Summertime surface mass balance and atmospheric processes on the McMurdo Ice Shelf, Antarctica.
Degree GrantorUniversity of Canterbury
Degree NameDoctor of Philosophy
The aim of this research was to demonstrate the relationship between variations in summertime surface mass balance of the McMurdo Ice Shelf and atmospheric processes. The approach encompassed a broad range of techniques. An existing energy balance mass balance model was adapted to deal with debris-covered ice surfaces and modified to produce distributed output. Point based surface energy and mass balance for two key surfaces of the ice shelf were linked to different synoptic types that were identified using a manual synoptic classification. The distributed model was initialised with distributed parameters derived from satellite remote sensing and forced with data from a regional climate model. Patterns of summertime surface mass balance produced by the distributed model were assessed against stake measurements and with respect to atmospheric processes.
During the summers of 2003-2004 and 2004-2005 an automatic weather station (AWS) was operated on bare and debris-covered ice surfaces of the McMurdo Ice shelf, Antarctica. Surface mass balance was calculated using the energy balance model driven by the data from the AWS and additional data from permanent climate stations. Net mass balance for the measurement period was reproduced reasonably well when validated against directly measured turbulent fluxes, stake measurements, and continuously measured surface height at the AWS.
For the bare ice surface net radiation provided the major energy input for ablation, whereas sensible heat flux was a second heat source. Ablation was by both melt (70%) and sublimation (30%). At the debris-covered ice site investigated, it is inferred that the debris cover is sufficient to insulate the underlying ice from ablation.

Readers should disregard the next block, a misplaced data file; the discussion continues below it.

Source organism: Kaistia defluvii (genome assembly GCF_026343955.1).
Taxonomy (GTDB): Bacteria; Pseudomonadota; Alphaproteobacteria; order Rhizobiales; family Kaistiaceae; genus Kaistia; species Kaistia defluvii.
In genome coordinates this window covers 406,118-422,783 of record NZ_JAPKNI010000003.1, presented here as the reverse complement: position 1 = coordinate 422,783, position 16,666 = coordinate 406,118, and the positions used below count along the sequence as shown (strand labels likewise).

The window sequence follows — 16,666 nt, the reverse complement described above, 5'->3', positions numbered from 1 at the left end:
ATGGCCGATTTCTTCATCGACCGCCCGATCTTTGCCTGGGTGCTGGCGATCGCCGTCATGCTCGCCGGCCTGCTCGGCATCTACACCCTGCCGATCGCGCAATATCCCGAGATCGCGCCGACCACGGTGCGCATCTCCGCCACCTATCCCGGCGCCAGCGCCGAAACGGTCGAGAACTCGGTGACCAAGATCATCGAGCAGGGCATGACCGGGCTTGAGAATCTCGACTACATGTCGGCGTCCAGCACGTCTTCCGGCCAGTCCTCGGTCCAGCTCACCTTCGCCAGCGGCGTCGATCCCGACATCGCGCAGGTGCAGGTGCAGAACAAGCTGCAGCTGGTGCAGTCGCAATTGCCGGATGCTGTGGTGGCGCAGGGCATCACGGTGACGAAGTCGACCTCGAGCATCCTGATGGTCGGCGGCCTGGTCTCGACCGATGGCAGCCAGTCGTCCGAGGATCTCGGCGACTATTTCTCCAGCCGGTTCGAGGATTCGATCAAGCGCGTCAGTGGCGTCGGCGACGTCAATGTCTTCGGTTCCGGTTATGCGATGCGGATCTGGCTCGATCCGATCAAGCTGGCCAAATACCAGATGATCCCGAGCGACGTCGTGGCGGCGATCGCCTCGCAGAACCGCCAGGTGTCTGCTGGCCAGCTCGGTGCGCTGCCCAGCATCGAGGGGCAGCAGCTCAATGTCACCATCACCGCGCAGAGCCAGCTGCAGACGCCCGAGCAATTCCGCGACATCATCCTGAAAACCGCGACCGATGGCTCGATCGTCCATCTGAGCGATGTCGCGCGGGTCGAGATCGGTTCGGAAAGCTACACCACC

Synoptic weather situations were analysed based on AVHRR composite images and surface pressure charts. Three distinct synoptic situations were found to occur during the summers, these were defined as Type A, low pressure system residing in the Ross Sea Embayment; Type B, anticyclonic conditions across region; and Type C, a trough of low pressure extending into the Ross Sea Embayment. A dependence of surface energy fluxes and mass balance on synoptic situation was identified for the bare ice surface.
The distributed model was found to produce spatial patterns of mass balance which compared well with stake measurements. Mass balance patterns show that the McMurdo Ice Shelf was generally ablating in the west, and accumulating in the east during summer. Areas of enhanced ablation were found which were likely to be caused by the surface conditions and topographic effects on the wind field. The mean summertime surface mass balance across the entire ice shelf for the 2003-2004 and 2004-2005 summers were –2.5 mm w.e. and –6.7 mm w.e. respectively. The differences between the two summers are inferred to be a result of more frequent type A conditions occurring during the summer of 2004-2005.